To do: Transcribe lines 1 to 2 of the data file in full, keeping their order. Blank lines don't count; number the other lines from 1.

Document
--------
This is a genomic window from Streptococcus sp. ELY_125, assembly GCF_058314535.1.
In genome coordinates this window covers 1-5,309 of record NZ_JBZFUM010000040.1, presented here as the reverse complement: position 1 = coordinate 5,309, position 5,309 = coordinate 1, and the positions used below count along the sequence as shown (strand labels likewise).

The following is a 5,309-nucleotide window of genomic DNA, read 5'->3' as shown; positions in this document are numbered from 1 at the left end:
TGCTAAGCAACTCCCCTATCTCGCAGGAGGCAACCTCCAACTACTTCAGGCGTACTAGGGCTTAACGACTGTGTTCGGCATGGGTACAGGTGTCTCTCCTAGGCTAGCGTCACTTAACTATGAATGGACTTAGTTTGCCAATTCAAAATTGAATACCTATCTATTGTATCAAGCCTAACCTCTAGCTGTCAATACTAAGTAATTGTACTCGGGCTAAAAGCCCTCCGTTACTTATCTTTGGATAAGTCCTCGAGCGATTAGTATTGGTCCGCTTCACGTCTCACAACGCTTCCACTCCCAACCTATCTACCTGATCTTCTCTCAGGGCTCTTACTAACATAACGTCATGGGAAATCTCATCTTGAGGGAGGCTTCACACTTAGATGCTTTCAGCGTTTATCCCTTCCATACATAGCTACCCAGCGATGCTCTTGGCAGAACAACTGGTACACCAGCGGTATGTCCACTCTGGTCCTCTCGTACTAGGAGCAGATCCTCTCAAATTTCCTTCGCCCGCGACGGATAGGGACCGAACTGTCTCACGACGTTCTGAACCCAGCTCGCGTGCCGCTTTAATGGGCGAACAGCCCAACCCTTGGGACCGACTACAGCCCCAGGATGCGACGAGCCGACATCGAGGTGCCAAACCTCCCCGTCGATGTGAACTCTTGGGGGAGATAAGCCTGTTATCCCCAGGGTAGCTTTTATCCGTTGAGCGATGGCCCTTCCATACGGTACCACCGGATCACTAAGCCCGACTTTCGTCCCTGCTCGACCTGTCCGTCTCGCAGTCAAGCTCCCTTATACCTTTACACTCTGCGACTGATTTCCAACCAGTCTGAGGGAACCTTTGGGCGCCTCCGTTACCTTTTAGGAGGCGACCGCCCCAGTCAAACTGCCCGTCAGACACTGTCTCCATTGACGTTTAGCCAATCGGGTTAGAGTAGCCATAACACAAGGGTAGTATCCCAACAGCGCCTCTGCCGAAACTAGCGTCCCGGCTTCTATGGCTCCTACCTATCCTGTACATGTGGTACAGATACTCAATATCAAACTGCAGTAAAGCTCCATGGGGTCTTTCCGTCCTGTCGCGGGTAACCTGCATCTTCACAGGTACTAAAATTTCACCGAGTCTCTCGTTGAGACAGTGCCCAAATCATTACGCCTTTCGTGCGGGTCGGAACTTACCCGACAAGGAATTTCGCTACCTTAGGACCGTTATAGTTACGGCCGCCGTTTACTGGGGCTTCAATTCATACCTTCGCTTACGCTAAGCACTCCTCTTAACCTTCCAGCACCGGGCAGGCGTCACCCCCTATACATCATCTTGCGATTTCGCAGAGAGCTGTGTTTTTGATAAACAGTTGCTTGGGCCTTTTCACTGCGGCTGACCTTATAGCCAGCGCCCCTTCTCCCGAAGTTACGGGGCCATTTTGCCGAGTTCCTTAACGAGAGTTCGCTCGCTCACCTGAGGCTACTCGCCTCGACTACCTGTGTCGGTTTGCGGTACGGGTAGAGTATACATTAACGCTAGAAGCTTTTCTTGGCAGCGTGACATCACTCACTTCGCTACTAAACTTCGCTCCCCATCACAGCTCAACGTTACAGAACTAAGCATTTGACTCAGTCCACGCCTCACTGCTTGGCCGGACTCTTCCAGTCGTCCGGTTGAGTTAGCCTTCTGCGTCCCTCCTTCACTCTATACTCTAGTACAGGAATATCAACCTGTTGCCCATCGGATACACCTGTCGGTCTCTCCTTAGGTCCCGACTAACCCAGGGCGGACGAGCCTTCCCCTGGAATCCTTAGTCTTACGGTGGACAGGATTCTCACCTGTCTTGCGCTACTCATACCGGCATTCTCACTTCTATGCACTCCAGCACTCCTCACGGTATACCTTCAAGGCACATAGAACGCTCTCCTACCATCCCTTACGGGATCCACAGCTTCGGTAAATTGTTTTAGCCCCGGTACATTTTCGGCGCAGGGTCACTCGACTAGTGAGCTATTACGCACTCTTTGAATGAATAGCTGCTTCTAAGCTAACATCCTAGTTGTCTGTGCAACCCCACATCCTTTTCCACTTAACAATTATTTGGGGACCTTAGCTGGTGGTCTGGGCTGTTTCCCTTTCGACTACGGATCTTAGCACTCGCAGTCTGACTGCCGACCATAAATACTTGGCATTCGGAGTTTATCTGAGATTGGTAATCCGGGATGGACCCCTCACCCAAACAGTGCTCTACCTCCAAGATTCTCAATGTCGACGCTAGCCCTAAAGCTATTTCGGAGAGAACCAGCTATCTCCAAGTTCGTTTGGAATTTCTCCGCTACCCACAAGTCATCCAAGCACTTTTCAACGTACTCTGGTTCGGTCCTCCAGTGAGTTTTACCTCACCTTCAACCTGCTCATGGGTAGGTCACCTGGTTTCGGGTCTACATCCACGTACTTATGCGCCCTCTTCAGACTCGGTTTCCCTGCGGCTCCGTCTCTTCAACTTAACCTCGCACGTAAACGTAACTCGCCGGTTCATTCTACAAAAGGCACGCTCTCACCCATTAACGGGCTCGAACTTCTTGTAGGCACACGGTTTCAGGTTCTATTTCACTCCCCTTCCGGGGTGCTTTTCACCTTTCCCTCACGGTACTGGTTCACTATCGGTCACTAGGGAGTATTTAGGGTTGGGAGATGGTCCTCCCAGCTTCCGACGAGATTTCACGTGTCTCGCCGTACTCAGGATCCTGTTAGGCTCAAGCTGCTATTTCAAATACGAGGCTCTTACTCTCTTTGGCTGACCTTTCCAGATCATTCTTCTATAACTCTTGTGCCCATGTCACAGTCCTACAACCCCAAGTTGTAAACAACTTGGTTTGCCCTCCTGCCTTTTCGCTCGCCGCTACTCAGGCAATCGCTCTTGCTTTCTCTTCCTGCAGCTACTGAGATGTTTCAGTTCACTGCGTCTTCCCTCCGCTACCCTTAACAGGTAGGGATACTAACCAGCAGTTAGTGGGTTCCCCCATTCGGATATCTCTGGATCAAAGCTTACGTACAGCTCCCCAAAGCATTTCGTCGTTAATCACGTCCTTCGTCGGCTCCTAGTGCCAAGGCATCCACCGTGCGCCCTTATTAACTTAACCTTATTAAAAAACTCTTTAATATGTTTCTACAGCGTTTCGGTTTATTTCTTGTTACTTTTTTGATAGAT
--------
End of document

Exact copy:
This is a genomic window from Streptococcus sp. ELY_125, assembly GCF_058314535.1.
In genome coordinates this window covers 1-5,309 of record NZ_JBZFUM010000040.1, presented here as the reverse complement: position 1 = coordinate 5,309, position 5,309 = coordinate 1, and the positions used below count along the sequence as shown (strand labels likewise).